Mostly, I don't care about that -- I mean many of the images I post are general "public" images of my activities or travels, or (yes, copied) reference photos for blog articles. But I have in the past posted some original artwork, things I actually intend to reproduce commercially myself (like on Zazzle, for instance). I'm not keen on having a competing vendor having possible "rights" to be selling my work without paying me a license or royalty. So, I'll be taking some of the images off Photobucket, which means that some links to old LiveJournal posts will be broken. And it will change how I choose to upload images in the future.
What I'm likely to do is host artwork images on my own website server. That way, I'm not inadvertently giving reproduction rights to other possible vendors. And I'll probably start putting watermarks into original material I upload, so that my copyright shows in any copying. I have to study up on that process however.
Ah! One does have to pay attention to the details, these days. Especially if you want to keep control of your Intellectual Property rights. The trade offs of "I'll give you internet hosting space 'for free', but you'll give me the right to copy your images for merchandise if you make it public." For many people, I realize that quid pro quo is okay, because they aren't really concerned about making money off their own images. But then for those of us who are thinking that way, it makes a difference.
It's all about staying on your toes.
I thought I would update the curious about the process of learning to work with a 3D landscape rendering program. Because, I finally have results that can be looked at. I'm not saying they are great results, but they will give you an idea of the possibilities.
First off... for the program to build the wireframe that the visual rendering gets attached to, you need to do a grayscale of the topography. The thing is, Bryce seems to be designed by those who enter the program intending to build a completely imaginary landscape that doesn't have external references. As in, they weren't thinking someone would already have a map. So I have to make the topographical map in Photoshop, grading upwards from black (ground/sea level) to white for the highest elevations.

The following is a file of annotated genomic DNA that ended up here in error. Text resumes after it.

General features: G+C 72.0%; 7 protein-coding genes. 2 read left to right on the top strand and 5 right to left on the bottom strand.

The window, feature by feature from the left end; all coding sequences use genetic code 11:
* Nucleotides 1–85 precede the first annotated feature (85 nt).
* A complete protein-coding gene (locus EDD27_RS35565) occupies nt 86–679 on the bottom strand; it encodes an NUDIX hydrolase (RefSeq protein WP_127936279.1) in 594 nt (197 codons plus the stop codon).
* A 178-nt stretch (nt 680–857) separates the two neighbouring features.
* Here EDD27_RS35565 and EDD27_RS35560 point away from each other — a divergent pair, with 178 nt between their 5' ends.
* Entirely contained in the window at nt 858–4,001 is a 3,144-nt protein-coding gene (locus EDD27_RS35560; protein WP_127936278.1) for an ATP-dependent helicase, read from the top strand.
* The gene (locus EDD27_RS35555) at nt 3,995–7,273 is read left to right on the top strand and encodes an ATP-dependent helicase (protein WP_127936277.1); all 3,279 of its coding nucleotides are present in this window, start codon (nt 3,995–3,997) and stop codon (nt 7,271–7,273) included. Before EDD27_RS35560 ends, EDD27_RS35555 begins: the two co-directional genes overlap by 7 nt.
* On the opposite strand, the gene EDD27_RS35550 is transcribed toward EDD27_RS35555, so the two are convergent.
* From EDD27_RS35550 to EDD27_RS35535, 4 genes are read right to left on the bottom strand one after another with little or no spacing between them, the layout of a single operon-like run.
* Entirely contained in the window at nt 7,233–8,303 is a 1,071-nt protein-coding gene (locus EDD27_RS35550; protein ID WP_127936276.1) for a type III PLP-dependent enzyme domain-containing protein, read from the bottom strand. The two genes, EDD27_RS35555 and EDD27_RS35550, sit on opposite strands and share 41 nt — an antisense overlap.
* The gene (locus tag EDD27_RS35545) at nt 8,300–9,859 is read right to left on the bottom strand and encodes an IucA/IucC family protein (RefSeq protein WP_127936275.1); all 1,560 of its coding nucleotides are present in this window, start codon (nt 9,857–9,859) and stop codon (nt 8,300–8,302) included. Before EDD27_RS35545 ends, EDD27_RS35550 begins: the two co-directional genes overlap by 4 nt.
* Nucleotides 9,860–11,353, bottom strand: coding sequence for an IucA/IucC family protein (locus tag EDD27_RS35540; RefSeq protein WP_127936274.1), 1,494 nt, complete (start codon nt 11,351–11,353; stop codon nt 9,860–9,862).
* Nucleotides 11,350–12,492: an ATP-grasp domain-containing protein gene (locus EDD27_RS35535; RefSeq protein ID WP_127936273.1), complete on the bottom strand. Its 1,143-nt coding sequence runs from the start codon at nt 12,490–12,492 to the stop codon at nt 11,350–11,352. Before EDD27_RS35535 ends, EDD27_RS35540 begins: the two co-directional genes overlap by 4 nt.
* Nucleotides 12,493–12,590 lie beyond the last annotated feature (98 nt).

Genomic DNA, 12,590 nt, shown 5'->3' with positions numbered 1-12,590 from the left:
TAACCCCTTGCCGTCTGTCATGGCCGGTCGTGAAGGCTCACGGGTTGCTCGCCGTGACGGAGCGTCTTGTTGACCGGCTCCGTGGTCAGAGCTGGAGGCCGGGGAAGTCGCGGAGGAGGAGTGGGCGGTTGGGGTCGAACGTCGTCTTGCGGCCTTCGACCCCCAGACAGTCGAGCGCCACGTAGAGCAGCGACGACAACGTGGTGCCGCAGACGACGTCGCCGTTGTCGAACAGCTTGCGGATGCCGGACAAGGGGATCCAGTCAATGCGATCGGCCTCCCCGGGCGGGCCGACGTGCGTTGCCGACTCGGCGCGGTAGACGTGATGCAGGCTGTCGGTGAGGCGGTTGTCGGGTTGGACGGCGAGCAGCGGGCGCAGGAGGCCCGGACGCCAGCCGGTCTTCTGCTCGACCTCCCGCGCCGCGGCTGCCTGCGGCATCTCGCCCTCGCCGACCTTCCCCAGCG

My first attempt at this I used grays that were too bright, so the wireframe shot up like a bunch of ragged prongs. Plus, it didn't like the wide panel I imported and so it squished the width to what it considered proper (thus distorting the landscape that I wanted). So, back I went to Photoshop.
I copied out a smaller portion of my whole landscape, and redid the grayscale. With the following result.
The gray blocks in the upper left corner are the samples for the old gray scaling I used, and then the new one. It was for my own reference, but they got left in the panel when I imported it to Bryce.
Now, this is a territory my imagination has lived in for a long long time. You're not seeing the water courses here, although there are some rivers and a couple of lakes in this region. I was rather proud of this work -- although I left the high elevations way too light.
So, I wasn't entirely happy with what the wireframe showed me, but since I'm still learning to work in the program, I thought, what the heck, let's see what a basic rendering will look like.
All of a sudden, all the things I still need to learn about working in Bryce showed up. First off... I really don't know for sure why the grayscale map is tiled below the rendering. I think it has to do with the ground settings, and I wasn't paying attention to the grid. The same goes for the infinte sea-grid beyond the edge of the map. Another Ooopsy on my part for not specifying the far horizon.
And there are other things that are all sorts of wrong with this image.
The basic landscape is still way too elevated. That coastal region ought to be nearly sea level. And these hills in the foreground are waaaay too high, with not enough gradation up to them. And then the landforms in the background ought to be... well, a major mountain range.
The program does have tools to create the natural gradations between elevations, that even mimic natural erosion. I didn't apply them to this experiment, hence the terraced look of the land here.
But even though almost everything is "wrong" about this rendering ... it is also exciting, because, well, it's sort of recognizable to me. Like a cartoon version of something: you recognize the correct general outline of the thing, and you absolutely know where it is off base. And yet... you end up going, "Yeah, I can see it."
Like I said, there is so much wrong with this, I almost thought of keeping it "hidden" and only springing out things that were "right." But on second thought, it occured to me that there might be those who are interested in the process. And what better way to give them an idea of the problems that have to be over come, than by showing the "unsatisfactory results."
Like I said, it's wrong.... but I know this place, even looking like this.